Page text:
- The 2002 movie, Russian Ark, (96 minutes long with the plot spanning 3 centuries of Russian history) was filmed in its entirety in one take using 33 rooms of the Russian State Hermitage Museum. Over 2,000 people appeared in the film, and 3 orchestras were used.
- General Jan Zizka, “One-eyed Zizka”, from Bohemia- considered to be one of the greatest military leaders of all time, including never losing a battle- requested that after his death his skin be used to make drums to beat in battle, so he could lead his solders even in death.
Other Interesting Stuff:
From Roseanne Barr stating, “I’m more sexy than Pamela Lee or whoever else they’ve got out there these days. Marilyn Monroe was a size 16. That says it all”, to Elizabeth Hurley stating, “I’ve always thought Marilyn Monroe looked fabulous, but I’d kill myself if I was that fat…I went to see her clothes in the exhibition, and I wanted to take a tape measure and measure what her hips were. She was very big”, you’ll often hear people saying Marilyn Monroe was around the same size as the average American woman today (12-16). In fact, nothing could be further from the truth, at least by today’s sizing systems. How this myth got started isn’t exactly known. One possible contributing factor to this myth was Marilyn Monroe’s atypical extreme hour glass… (more)
Garden gnomes are those statues you see of pint sized chubby human-like creatures usually wearing red hats and blue pants. You can find them in a variety of poses and pursuing various past times such as fishing, napping, or in the case of my personal gnome, smoking a pipe. Garden gnomes are typically male and have beards but you see the occasional female gnome statue these days. While it took longer to catch on in the United States, garden statuary has been popular in European countries since at least the Renaissance. Saints… (more)
There is a long-standing belief that golf was invented by the Scottish, sometime in the 14th or 15th centuries. This maybe false, at least according to Chinese professors and the Hong Kong Heritage Museum. In 2006, evidence was presented that the game may have originated from the ancient Chinese game “Chuiwan” – loosely translated to “hitting ball.” Two paintings, one dating back to the Yuan Dynasty (1271-1368), show figures playing some sort of ball and stick game that looks like today’s game of golf. While the Scottish and the French dispute that the current game of golf came from the Far East, it is pretty clear that today’s modern game is a composite of ball and stick games played across the world hundreds, if not thousands, of years ago. With that, here are four other answers to questions posed to us… (more)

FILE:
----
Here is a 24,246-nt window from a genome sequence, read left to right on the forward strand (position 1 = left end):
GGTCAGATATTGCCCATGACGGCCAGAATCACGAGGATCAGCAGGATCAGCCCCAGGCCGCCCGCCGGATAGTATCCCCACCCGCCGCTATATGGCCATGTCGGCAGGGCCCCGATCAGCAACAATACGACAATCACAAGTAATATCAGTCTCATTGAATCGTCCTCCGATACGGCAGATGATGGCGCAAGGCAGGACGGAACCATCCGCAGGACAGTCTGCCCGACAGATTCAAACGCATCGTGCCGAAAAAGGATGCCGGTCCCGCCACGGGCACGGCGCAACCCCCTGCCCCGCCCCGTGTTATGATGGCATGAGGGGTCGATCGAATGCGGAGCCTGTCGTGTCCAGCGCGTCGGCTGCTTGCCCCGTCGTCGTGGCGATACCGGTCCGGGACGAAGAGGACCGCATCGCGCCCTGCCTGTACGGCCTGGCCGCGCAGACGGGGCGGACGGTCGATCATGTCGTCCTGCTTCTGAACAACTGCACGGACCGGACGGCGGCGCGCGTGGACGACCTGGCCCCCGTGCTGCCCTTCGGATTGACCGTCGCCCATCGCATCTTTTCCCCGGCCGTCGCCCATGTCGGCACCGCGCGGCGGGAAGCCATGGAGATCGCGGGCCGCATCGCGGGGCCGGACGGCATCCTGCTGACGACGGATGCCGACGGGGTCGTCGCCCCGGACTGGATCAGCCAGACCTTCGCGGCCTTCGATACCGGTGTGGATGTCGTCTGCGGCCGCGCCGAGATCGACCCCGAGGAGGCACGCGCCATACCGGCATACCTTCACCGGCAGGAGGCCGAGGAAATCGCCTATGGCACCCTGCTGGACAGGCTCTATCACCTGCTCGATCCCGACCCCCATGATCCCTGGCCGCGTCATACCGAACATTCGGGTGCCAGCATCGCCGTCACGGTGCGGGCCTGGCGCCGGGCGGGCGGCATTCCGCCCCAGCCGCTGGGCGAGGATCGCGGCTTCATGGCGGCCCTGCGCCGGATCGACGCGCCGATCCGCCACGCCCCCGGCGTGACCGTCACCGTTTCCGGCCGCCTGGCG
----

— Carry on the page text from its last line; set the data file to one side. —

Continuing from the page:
Titanic was released in December of 1997. Many Hollywood insiders and naysayers predicted doom for the film. After all, it had cost a record $200 million to produce; the story had been told on film more than once; everyone already knew the ending; and the film really had no “big stars” to draw in the crowds. (Originally the lead role was to go to Mathew McConaughey to provide the “star power”, but director James Cameron and Kate Winslet both pushed for DiCaprio to get the role.) After making a good… (more)
Both black and green tea is harvested from an evergreen, tree-like shrub known as camellia sinensis. Most likely originating in China, the camellia sinensis is thought to have first been used to brew a medicinal elixir during the Shang Dynasty (1600 BC to 1046 BC). By the Qin Dynasty in the third century BC, it had become a relatively popular drink using only the leaves from this plant, rather than mixed with other things as seems to have been common when used medicinally. As for the plant itself, camellia sinensis can grow as tall as 30 ft if left untended, but… (more)
Have you ever said something that you ended up immediately regretting or wanted to take back straight away? Well, unless your words cost someone nearly a billion dollars, then you haven’t messed up quite as bad as Gerald Ratner did back in 1991. Yet. Ratner was the CEO of the Ratners Group, jewellers that shook up the usually stiff and inflexible jewellery market by aiming some of its products at the working class through a chain of shops colloquially known as “Ratners.” Although the chain was widely ridiculed and considered “gaudy,” “tacky”… (more)
This Week’s Podcast Episodes: